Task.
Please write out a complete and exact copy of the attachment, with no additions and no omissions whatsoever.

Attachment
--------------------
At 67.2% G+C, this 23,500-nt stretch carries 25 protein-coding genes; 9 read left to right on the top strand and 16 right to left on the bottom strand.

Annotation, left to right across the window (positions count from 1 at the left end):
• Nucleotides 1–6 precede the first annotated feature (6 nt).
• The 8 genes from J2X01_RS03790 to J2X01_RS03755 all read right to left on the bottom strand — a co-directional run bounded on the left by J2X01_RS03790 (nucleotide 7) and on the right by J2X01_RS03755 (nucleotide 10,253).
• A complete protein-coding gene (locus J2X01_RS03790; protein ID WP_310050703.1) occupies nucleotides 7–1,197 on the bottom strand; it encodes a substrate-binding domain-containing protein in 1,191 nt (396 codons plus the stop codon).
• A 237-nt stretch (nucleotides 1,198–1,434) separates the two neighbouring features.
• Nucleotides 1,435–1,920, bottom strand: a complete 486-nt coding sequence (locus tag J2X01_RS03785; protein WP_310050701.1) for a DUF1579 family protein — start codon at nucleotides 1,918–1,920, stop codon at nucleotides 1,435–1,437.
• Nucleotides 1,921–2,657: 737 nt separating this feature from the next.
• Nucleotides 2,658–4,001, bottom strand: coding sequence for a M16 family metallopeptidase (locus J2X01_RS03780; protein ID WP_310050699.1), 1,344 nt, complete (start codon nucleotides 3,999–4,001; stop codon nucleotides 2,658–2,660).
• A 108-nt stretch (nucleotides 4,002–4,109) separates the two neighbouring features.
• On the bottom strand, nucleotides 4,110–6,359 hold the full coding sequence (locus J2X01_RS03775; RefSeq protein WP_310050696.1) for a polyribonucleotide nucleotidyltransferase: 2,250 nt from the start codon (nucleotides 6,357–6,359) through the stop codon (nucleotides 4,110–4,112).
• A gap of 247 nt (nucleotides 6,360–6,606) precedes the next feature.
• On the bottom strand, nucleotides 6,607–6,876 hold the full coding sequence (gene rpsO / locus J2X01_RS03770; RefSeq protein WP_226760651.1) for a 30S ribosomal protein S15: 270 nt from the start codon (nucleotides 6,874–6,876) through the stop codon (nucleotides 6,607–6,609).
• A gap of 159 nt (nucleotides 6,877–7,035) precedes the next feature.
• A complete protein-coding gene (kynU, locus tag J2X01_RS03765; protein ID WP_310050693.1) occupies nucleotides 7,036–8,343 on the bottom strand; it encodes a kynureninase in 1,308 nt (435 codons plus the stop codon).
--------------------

At 67.2% G+C, this 23,500-nt stretch carries 25 protein-coding genes; 9 read left to right on the top strand and 16 right to left on the bottom strand.

Annotation, left to right across the window (positions count from 1 at the left end):
• Nucleotides 1–6 precede the first annotated feature (6 nt).
• The 8 genes from J2X01_RS03790 to J2X01_RS03755 all read right to left on the bottom strand — a co-directional run bounded on the left by J2X01_RS03790 (nucleotide 7) and on the right by J2X01_RS03755 (nucleotide 10,253).
• A complete protein-coding gene (locus J2X01_RS03790; protein ID WP_310050703.1) occupies nucleotides 7–1,197 on the bottom strand; it encodes a substrate-binding domain-containing protein in 1,191 nt (396 codons plus the stop codon).
• A 237-nt stretch (nucleotides 1,198–1,434) separates the two neighbouring features.
• Nucleotides 1,435–1,920, bottom strand: a complete 486-nt coding sequence (locus tag J2X01_RS03785; protein WP_310050701.1) for a DUF1579 family protein — start codon at nucleotides 1,918–1,920, stop codon at nucleotides 1,435–1,437.
• Nucleotides 1,921–2,657: 737 nt separating this feature from the next.
• Nucleotides 2,658–4,001, bottom strand: coding sequence for a M16 family metallopeptidase (locus J2X01_RS03780; protein ID WP_310050699.1), 1,344 nt, complete (start codon nucleotides 3,999–4,001; stop codon nucleotides 2,658–2,660).
• A 108-nt stretch (nucleotides 4,002–4,109) separates the two neighbouring features.
• On the bottom strand, nucleotides 4,110–6,359 hold the full coding sequence (locus J2X01_RS03775; RefSeq protein WP_310050696.1) for a polyribonucleotide nucleotidyltransferase: 2,250 nt from the start codon (nucleotides 6,357–6,359) through the stop codon (nucleotides 4,110–4,112).
• A gap of 247 nt (nucleotides 6,360–6,606) precedes the next feature.
• On the bottom strand, nucleotides 6,607–6,876 hold the full coding sequence (gene rpsO / locus J2X01_RS03770; RefSeq protein WP_226760651.1) for a 30S ribosomal protein S15: 270 nt from the start codon (nucleotides 6,874–6,876) through the stop codon (nucleotides 6,607–6,609).
• A gap of 159 nt (nucleotides 6,877–7,035) precedes the next feature.
• A complete protein-coding gene (kynU, locus tag J2X01_RS03765; protein ID WP_310050693.1) occupies nucleotides 7,036–8,343 on the bottom strand; it encodes a kynureninase in 1,308 nt (435 codons plus the stop codon).